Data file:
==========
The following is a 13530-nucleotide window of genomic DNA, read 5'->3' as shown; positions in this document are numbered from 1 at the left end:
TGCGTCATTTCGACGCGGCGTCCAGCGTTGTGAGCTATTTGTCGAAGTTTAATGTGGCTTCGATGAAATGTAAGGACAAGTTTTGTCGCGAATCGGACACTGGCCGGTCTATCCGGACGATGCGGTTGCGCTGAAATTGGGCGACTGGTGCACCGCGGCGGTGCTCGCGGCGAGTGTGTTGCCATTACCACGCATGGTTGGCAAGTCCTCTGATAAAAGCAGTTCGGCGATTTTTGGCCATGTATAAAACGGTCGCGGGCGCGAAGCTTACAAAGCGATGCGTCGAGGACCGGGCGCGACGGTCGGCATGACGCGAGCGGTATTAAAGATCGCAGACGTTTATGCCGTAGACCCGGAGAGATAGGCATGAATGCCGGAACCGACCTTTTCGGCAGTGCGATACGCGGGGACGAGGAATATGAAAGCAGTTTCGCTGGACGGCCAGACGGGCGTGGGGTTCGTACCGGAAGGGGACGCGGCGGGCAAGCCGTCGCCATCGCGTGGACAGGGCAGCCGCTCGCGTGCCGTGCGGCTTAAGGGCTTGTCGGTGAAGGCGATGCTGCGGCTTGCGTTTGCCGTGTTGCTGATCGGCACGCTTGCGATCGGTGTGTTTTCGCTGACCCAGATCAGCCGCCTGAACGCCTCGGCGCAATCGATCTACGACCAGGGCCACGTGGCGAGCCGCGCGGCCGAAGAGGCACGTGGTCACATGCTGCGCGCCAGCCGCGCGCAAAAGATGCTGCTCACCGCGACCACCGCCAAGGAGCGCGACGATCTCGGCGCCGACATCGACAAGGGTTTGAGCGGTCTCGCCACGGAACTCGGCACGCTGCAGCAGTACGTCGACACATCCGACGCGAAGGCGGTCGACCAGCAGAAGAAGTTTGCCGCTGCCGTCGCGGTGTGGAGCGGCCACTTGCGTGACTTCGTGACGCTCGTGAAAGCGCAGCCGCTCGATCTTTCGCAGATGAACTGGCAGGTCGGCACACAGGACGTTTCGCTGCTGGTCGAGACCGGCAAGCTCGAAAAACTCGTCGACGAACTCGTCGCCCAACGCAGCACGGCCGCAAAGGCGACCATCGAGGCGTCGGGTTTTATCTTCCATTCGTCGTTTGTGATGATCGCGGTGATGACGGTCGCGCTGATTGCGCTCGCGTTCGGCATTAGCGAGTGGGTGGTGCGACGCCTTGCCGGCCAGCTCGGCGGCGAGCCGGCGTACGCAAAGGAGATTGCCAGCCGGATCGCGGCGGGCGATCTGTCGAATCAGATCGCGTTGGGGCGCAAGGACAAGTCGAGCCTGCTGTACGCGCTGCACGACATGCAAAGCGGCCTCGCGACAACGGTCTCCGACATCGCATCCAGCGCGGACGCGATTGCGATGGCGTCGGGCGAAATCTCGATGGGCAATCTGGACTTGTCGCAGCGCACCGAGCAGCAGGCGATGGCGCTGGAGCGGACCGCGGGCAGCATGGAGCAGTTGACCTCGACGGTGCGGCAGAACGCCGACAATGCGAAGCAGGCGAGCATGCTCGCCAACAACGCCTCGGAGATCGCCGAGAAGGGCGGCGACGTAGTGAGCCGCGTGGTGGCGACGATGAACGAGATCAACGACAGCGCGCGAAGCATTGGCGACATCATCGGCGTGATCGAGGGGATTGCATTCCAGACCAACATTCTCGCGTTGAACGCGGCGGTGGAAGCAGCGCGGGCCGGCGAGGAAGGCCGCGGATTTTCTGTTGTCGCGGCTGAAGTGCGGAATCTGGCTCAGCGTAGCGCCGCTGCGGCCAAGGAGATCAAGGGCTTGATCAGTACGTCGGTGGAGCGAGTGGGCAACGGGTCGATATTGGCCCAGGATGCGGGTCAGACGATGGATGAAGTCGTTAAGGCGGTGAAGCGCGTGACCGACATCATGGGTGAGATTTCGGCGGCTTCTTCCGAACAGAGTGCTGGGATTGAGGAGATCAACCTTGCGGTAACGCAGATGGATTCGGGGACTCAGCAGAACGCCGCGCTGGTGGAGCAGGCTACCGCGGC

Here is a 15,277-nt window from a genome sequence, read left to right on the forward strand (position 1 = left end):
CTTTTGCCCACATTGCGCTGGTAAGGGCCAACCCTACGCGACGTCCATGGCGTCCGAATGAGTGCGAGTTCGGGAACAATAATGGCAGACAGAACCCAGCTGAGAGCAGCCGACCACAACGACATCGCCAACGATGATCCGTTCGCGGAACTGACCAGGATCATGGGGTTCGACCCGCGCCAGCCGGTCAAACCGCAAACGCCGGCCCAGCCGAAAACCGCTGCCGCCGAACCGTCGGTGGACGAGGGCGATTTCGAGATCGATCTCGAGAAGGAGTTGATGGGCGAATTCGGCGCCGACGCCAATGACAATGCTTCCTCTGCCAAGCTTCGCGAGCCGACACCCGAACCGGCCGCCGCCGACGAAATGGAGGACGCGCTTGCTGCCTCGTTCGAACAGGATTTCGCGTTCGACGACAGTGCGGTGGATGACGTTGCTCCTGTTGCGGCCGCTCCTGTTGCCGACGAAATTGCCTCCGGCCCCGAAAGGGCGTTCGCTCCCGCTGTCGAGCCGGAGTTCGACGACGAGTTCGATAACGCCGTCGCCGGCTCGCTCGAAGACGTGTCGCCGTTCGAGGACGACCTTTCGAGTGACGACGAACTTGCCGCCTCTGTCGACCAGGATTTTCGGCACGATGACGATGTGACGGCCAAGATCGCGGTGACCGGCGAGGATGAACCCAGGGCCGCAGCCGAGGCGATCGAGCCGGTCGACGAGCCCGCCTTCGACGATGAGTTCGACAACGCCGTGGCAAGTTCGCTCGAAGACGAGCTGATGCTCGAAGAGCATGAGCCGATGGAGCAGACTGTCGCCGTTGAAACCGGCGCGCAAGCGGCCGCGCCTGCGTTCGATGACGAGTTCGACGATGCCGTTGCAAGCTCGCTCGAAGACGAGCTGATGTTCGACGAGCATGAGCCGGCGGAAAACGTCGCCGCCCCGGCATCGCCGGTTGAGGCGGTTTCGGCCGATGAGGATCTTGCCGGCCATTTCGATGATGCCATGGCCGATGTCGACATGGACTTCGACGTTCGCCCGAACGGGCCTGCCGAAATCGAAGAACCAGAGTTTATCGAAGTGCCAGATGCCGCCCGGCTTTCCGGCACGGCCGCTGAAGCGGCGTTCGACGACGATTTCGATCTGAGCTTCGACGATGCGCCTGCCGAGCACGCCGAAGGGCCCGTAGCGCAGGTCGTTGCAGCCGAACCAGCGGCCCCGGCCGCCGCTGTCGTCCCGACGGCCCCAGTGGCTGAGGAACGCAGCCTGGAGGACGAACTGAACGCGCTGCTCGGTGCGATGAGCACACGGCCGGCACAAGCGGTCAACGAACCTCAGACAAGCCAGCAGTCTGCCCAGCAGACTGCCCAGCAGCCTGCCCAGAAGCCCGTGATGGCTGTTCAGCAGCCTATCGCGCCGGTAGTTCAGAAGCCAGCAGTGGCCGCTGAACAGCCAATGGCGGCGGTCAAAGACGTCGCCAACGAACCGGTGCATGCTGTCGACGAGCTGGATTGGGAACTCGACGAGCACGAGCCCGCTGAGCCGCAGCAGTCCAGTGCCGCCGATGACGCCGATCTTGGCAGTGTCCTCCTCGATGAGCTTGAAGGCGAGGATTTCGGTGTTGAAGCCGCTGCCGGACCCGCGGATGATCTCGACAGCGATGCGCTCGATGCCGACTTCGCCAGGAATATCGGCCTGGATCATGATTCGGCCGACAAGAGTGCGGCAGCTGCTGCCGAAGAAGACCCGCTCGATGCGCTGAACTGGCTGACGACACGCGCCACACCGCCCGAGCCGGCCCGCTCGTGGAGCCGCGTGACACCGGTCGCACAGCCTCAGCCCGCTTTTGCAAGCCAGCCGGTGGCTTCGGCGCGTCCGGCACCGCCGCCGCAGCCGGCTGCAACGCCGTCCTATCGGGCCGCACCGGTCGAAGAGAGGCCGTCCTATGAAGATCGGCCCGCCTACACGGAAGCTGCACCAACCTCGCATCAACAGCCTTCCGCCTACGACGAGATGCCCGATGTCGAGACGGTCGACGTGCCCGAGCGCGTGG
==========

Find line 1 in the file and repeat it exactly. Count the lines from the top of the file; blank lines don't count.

The following is a 13530-nucleotide window of genomic DNA, read 5'->3' as shown; positions in this document are numbered from 1 at the left end: